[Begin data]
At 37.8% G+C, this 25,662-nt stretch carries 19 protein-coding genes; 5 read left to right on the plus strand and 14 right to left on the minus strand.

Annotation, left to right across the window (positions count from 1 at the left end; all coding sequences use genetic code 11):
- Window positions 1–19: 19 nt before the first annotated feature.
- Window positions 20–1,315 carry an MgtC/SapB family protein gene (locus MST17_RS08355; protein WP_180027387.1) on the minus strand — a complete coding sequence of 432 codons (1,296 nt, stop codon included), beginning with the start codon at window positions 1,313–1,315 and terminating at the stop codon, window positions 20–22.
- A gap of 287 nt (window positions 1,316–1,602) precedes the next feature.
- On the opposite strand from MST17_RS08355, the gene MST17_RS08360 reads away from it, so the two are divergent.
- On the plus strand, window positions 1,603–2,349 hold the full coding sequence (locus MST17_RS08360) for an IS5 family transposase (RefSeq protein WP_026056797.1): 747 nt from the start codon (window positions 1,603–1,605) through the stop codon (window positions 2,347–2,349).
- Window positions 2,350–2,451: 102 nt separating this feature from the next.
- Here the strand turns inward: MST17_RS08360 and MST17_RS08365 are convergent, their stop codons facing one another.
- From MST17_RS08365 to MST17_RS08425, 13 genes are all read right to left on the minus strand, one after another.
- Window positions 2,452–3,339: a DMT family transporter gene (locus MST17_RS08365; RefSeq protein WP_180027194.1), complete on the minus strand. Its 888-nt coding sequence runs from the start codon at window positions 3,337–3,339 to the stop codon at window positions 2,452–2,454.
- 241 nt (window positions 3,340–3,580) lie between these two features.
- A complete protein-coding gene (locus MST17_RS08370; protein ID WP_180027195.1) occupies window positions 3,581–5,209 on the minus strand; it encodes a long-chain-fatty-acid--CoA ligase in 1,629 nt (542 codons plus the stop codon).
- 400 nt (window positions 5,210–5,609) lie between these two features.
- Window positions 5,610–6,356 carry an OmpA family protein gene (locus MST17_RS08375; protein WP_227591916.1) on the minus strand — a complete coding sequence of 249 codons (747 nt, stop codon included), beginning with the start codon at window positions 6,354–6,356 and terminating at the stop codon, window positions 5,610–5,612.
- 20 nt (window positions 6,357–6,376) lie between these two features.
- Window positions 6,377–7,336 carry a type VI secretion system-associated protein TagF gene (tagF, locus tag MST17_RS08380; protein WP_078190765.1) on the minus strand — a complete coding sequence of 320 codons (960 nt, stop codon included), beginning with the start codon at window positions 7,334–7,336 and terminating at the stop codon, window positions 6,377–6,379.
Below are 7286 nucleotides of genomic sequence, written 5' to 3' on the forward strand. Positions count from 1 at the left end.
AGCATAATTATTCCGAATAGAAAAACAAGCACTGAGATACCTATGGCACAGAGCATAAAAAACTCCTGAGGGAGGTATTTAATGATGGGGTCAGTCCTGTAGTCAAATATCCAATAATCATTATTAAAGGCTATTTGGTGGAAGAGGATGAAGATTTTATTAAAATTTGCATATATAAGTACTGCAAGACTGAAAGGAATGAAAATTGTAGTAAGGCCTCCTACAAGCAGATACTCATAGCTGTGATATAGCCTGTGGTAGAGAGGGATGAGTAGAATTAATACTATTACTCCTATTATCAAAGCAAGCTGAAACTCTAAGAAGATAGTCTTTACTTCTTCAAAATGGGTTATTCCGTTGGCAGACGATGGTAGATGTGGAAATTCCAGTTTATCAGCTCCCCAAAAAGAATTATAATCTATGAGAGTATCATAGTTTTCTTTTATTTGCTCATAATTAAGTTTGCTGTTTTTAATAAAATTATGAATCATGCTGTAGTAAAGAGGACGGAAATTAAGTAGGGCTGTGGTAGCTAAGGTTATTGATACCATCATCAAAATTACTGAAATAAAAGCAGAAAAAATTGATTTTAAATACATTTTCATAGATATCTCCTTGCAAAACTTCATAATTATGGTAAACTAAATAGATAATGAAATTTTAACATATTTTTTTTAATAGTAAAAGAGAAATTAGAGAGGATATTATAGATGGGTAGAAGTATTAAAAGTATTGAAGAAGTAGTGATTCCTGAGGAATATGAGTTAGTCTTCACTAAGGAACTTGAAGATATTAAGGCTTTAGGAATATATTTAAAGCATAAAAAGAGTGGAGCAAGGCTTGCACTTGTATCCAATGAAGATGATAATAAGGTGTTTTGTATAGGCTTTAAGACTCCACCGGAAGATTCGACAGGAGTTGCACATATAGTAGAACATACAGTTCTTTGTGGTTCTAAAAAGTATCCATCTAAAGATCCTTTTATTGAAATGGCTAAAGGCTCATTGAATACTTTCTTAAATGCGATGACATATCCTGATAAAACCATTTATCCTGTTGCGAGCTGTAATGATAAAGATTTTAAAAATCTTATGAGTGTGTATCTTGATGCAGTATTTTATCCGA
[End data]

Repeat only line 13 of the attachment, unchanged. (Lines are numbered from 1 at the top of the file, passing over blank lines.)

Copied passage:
- A complete protein-coding gene (locus MST17_RS08370; protein ID WP_180027195.1) occupies window positions 3,581–5,209 on the minus strand; it encodes a long-chain-fatty-acid--CoA ligase in 1,629 nt (542 codons plus the stop codon).